Prof. Urrows writes:
Having written two posts for this blog on the humorous harmonium (which is somehow easier to poke fun at than the pipe organ) I came across something from research done 30 years ago, that I have always hoped to pass on for its unintentional funniness. This doesn’t exactly have to do with the pipe organ, but is related to one of the churches in China that played a big role in that history: Holy Trinity Cathedral in Shanghai.
The present building (still standing) was constructed between 1866 and 1869, replacing an earlier structure that had fallen into disrepair. The organ for the earlier Holy Trinity Church was the two-manual and pedal Gray and Davison organ (SHA1856). This instrument was moved into the new Cathedral church upon its dedication in 1869, before being replaced by a three-manual Walker in 1883 (SHA1883a).
Shortly before the new church was opened, an irate member of the English community in Shanghai, using the pseudonym ‘Nemo’ (nobody), inveighed in the local newspaper against the new building and its furnishings (specifically the pews) in a letter to the Editor that is worth remembering. Much of this probably had to do with the general dislike of the Sir George Gilbert Scott’s design, modified in Shanghai by a local architect named William Kidner. These sorts of Gothic Revival buildings executed largely in brick, were not too different from the great railway stations of the Victorian era (or vice versa). This can be seen at St. Pancras Station in London, also designed by Scott.
The letter, dated 9 April, appeared in the North-China Daily News on 13 April 1869, under the headline, “The New Church.” The Editor added at the end, that “The bilious climax which our correspondent reaches, in his last sentence, is simply sublime.”
To the Editor of the North-China Daily News.
Dear Sir, — What is going to be done about those church seats? Although removed from the magnificent structure destined at some period to be the new Church, (but which internally is excessively like the Strand Music Hall, with a slight dash of Barclay and Perkins’ Brewery about it,) to the more humble shed adjacent, yet from their presence in the compound at all, there seems no doubt of their being misapplied to the purpose to which they were intended.
In the name of common sense I protest against such uncomfortable benches being accepted; surely they cannot have been made from any design! If they were, I suggest that they be presented, accompanied with an address and a leather medal, to the able individual who conceived such perfection in the way of ugliness and discomfort.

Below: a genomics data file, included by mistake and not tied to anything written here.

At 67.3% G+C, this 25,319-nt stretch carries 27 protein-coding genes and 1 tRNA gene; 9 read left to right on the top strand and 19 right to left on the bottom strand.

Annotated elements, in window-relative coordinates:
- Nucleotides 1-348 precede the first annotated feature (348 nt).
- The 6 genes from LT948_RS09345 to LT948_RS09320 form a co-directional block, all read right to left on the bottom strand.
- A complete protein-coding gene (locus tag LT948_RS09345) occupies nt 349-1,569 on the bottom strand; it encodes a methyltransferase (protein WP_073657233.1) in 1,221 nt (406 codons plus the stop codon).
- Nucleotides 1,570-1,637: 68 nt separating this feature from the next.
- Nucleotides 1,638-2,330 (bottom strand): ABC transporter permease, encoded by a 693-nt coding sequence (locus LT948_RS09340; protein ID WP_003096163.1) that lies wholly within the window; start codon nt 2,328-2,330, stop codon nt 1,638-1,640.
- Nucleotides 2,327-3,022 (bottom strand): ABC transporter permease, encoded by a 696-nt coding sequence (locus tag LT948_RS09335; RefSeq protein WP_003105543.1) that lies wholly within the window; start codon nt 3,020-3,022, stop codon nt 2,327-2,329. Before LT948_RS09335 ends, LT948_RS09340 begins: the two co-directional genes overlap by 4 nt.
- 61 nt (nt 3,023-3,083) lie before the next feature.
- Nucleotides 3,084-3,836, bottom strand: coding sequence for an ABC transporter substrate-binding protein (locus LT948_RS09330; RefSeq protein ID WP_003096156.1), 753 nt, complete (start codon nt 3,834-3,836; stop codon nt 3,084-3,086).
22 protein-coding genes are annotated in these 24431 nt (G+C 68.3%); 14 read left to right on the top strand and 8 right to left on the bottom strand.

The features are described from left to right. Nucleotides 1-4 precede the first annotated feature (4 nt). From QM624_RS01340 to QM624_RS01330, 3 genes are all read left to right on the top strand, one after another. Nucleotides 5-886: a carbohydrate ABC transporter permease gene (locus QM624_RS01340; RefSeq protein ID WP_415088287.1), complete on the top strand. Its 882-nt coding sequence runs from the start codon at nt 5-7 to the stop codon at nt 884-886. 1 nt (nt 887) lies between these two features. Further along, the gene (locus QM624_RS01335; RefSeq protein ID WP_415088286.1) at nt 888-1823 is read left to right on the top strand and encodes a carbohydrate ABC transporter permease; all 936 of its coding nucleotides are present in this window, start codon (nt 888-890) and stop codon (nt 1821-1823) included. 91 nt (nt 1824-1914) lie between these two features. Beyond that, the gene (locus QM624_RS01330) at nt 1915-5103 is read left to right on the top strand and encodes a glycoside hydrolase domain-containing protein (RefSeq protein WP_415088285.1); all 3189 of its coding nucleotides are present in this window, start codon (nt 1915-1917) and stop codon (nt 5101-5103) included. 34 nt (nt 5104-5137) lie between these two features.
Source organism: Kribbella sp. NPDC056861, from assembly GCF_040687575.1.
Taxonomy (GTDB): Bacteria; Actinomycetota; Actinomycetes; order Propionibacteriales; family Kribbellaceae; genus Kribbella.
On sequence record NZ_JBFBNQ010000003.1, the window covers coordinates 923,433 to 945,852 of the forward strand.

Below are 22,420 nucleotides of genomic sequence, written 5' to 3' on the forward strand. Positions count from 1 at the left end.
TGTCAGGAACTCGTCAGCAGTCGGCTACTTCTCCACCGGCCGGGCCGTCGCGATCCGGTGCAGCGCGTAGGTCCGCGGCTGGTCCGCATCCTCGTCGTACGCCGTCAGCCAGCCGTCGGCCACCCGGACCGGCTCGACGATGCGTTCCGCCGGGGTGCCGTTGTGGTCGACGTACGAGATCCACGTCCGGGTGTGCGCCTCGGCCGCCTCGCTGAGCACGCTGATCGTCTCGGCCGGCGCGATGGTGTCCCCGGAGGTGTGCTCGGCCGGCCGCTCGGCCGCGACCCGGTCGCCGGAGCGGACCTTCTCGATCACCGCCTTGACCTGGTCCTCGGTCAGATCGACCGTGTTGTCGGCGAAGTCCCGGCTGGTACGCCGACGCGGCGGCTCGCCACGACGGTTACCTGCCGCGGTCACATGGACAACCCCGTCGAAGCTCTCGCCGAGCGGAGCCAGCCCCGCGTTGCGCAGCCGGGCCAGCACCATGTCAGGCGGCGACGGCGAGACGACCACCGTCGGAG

We have all subscribed liberally to the Church, but rather than it should be disfigured with seats like those made for it, let us subscribe again, to have proper, partitioned, comfortable benches, instead of these abortions between a school form and a garden seat.
When in the Church two days ago, I studied the architecture and formation of the choir seats. Foolishly I sat in one, and being rather broad and square shouldered, I regret to say, I was caught by two projecting arms at the height of the shoulders, so that I could with difficulty get out again. These choir seats really are very chaste; but after the first Sunday or two, I fear the fair creatures who so kindly and so beautifully do sing, will be found wanting – unless they retain agreeable reminiscences of the school “back-board”, which these choir seats have been made most perfectly to imitate.
I have seen many churches in England and elsewhere, but I never yet came across one with “bottle green” glass windows. There were, doubtless, intended to add to the harmony of colours so beautifully displayed in the new church. These, for those who have not seen them, it may be well to mention. They are Red, Black, White, Brown, Blue, Stone colour, and Bottle green. The “tout ensemble” may be imagined. In addition to the Music Hall and Brewery style, which have been so ably combined, the Bottle green windows give it another peculiarity, making it strongly to resemble the Greenwich Baths and Wash-houses, with a touch of a Corn market.
On Sunday next, I would suggest to church-goers that additional zest will be given to their appetites, and a fruitful subject furnished them for discussion, if, after church, they will visit the structure which will have cost more money than, and exceed in ugliness, any building of the like kind put up anywhere on this earth.
 Built 1864 on what is now Aldwych in London, but demolished in 1868, a fact that ‘Nemo’ does not seems to have known.
 A noted London brewery, located on Park Street, Southwark.
 Built 1850-51 on Trafalgar Road, torn down in the early 1920s, and replaced by a new building (1923) now under threat of redevelopment.